Bump! As Tippis wrote, there are various coefficients applied, but I still don't see why for some HE fragmentation warheads expl_mass is the total mass of the warhead, while for others it's just the mass of explosives in the warhead. Would be great if an ED dev could confirm it's working (or not) as intended.

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For some warheads, for which the destructive effect is mainly bring out by fragments, we have increased the mass of the explosive to compensate of the fragments lack.
Our plan is to develop a system of warhead fragmentation, when we implement this, all the masses of explosives will be brought to real value.

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Posted (edited)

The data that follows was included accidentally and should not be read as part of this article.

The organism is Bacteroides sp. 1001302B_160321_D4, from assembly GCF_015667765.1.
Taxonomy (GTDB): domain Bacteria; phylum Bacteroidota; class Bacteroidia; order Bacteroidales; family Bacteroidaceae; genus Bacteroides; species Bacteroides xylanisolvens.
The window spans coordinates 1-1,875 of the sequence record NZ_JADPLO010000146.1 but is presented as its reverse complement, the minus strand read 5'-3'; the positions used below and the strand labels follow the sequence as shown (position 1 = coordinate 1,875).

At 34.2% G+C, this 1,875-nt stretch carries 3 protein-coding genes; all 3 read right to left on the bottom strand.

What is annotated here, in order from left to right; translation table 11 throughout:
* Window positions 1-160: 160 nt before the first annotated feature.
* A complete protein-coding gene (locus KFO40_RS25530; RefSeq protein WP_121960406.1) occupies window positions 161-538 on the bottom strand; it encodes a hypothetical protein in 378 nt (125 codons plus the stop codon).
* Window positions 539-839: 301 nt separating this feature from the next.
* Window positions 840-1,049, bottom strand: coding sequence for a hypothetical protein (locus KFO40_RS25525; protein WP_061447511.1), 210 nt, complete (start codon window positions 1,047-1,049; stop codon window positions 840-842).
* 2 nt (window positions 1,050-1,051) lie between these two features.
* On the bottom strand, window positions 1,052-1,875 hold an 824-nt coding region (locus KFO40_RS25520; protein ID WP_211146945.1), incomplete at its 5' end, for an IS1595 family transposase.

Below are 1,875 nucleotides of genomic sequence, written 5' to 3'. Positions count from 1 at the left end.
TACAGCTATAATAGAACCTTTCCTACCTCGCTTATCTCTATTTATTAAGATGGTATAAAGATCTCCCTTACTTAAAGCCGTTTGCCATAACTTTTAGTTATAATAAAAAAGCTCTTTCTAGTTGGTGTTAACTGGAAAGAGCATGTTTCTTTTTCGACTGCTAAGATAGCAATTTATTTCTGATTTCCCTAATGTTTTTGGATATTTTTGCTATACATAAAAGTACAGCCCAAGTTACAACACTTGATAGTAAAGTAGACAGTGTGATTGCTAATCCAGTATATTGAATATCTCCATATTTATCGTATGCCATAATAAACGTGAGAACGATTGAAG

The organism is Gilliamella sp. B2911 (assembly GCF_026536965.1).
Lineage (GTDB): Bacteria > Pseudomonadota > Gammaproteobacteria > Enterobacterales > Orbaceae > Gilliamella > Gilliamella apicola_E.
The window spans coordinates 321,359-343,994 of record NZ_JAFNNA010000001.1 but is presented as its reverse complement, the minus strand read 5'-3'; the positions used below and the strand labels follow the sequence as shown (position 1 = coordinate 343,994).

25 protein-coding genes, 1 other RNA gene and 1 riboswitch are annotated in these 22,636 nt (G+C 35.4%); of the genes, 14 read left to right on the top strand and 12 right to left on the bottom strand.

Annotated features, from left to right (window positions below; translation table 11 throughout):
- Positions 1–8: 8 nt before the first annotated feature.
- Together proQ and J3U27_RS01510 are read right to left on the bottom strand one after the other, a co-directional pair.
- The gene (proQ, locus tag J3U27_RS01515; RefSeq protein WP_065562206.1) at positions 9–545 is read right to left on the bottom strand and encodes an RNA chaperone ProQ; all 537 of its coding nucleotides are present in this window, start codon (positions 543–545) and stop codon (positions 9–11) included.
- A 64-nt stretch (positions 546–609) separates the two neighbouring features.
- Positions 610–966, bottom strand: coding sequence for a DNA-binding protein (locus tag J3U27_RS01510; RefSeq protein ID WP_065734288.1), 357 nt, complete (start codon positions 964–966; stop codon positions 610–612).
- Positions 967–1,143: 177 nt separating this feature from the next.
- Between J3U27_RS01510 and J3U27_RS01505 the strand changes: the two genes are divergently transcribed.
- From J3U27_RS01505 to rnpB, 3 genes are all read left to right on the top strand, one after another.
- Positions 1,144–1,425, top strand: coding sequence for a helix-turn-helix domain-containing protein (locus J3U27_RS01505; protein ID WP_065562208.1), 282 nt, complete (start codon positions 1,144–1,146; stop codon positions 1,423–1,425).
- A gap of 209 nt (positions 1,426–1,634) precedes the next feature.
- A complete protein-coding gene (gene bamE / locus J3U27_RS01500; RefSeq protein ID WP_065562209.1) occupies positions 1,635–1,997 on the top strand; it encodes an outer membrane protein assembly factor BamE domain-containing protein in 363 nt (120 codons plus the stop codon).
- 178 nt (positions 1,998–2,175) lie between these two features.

5 minutes ago, Chizh said:

For some warheads, for which the destructive effect is mainly bring out by fragments, we have increased the mass of the explosive to compensate for the lack of fragments.
Our plan is to develop a system of warhead fragmentation, when we implement this, all the masses of explosives will be brought to real value.

 

Thx for the answer Chizh. Is the plan to bring this new fragmentation system when the new damage model is applied to modern units, or that will be for later?


Edited by Mad_Shell
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1 hour ago, Mad_Shell said:

 

Thx for the answer Chizh. Is the plan to bring this new fragmentation system when the new damage model is applied to modern units, or that will be for later?

 

I don't want to promise precise dates, but yes, we want to tie the development of the fragments system to the further development of the damage model.

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6 hours ago, Chizh said:

I don't want to promise precise dates, but yes, we want to tie the development of the fragments system to the further development of the damage model.